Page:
The above chart shows in the first bar the primary vaccine coverage ratio (exclusive of boosters), where 200 doses per 100 people represents full vaccination (200 because doses have been adjusted into 2-dose vaccine equivalents; read more on this adjustment here). The latest data point suggests we’re still a long way off.

The dot inside the first bar shows booster coverage globally, where boosters are any vaccine doses that have been administered beyond the primary vaccination protocol represented by the bar. Given that progress on primary vaccinations remains highly incomplete, it comes as no surprise that booster progress is even more limited.

We also see that coverage progress for both primary doses and boosters is highly unequal. The visualization shows four groups of countries according to the World Bank’s income classification: high-income (HIC), upper-middle-income (UMIC), lower-middle-income (LMIC) and low-income (LIC) countries, with the latter three representing the developing world. Coverage is systematically lower especially for the LMICs and LICs, which together represent 52% of the world’s total population.

A perfect storm?

Vaccination and previous infection have the potential to reduce the severity of Omicron and the combination of both (hybrid immunity) may in principle be particularly effective. 


  • Preliminary evidence suggests that immunity levels need to be boosted to provide sufficient protection against severe disease. Aggarwal and others (2021) confirm a 16x drop in neutralization capacity towards Omicron of serum/plasma from both (twice) vaccinated and convalescent patients. But boosters increase the calculated or estimated vaccine efficacy.
  • Evidence from Israel dating back before Omicron also suggests that the powerful effect of hybrid immunity wanes over time, pointing to the need for updated vaccinations to raise immunity levels. Whether this conclusion also holds with respect to Omicron was not tested but one can only speculate it does even more so.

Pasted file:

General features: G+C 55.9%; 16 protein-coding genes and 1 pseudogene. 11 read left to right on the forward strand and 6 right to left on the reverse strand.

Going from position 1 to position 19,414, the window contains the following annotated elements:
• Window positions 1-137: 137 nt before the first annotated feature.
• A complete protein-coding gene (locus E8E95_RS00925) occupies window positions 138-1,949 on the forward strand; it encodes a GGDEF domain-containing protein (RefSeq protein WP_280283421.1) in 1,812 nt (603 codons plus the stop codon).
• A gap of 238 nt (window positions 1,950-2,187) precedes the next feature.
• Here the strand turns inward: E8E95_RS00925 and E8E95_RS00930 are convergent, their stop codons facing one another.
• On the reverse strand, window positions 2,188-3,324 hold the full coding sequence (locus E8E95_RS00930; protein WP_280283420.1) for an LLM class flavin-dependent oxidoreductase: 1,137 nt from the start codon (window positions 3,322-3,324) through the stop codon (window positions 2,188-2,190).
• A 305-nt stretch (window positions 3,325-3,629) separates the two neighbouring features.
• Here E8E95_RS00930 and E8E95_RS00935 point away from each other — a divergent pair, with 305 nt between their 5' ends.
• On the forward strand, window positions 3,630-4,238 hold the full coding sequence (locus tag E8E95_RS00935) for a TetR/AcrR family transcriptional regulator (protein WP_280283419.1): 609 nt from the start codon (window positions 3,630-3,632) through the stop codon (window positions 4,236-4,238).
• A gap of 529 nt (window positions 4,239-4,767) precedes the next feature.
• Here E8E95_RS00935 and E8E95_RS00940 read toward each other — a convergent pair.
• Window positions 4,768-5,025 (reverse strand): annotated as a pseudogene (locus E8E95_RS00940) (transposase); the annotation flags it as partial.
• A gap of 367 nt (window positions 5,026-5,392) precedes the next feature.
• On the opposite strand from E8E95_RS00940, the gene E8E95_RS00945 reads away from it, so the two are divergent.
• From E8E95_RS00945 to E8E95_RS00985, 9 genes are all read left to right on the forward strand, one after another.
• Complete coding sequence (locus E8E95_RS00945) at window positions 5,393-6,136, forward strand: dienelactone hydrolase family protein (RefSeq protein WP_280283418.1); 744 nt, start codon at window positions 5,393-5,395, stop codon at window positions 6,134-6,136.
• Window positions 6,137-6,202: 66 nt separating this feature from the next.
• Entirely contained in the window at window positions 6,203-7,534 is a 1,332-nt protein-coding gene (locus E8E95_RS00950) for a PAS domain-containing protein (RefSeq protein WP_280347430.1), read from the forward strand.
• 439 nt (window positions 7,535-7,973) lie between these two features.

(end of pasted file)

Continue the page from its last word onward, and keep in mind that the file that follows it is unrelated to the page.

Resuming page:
While the above suggests a need for additional vaccination to protect against Omicron, the question becomes how to meet that challenge. Even as of today, almost a year into the global vaccination campaign, the world continues to be poorly and unequally vaccinated. 

Moreover, even if severity can be successfully reduced, there is the worry that the scale of infection and re-infection will be such that still a large number will need to be hospitalized. This will pose a problem for the less-resourced health systems around the world that will hit capacity constraints first. 

The current Omicron episode once again demonstrates that until and unless we ramp up our capabilities to scale up, distribute and administer updated vaccines, we will remain vulnerable to potentially more dangerous variants. 

At the heart of NATO’s founding treaty is the principle of “collective defense”: an attack against any ally is an attack against all allies. To get over the battle of this pandemic, we need to more fully embrace such principle at the global scale and realize that we’re all allies. Anything less is short-sighted and ineffective.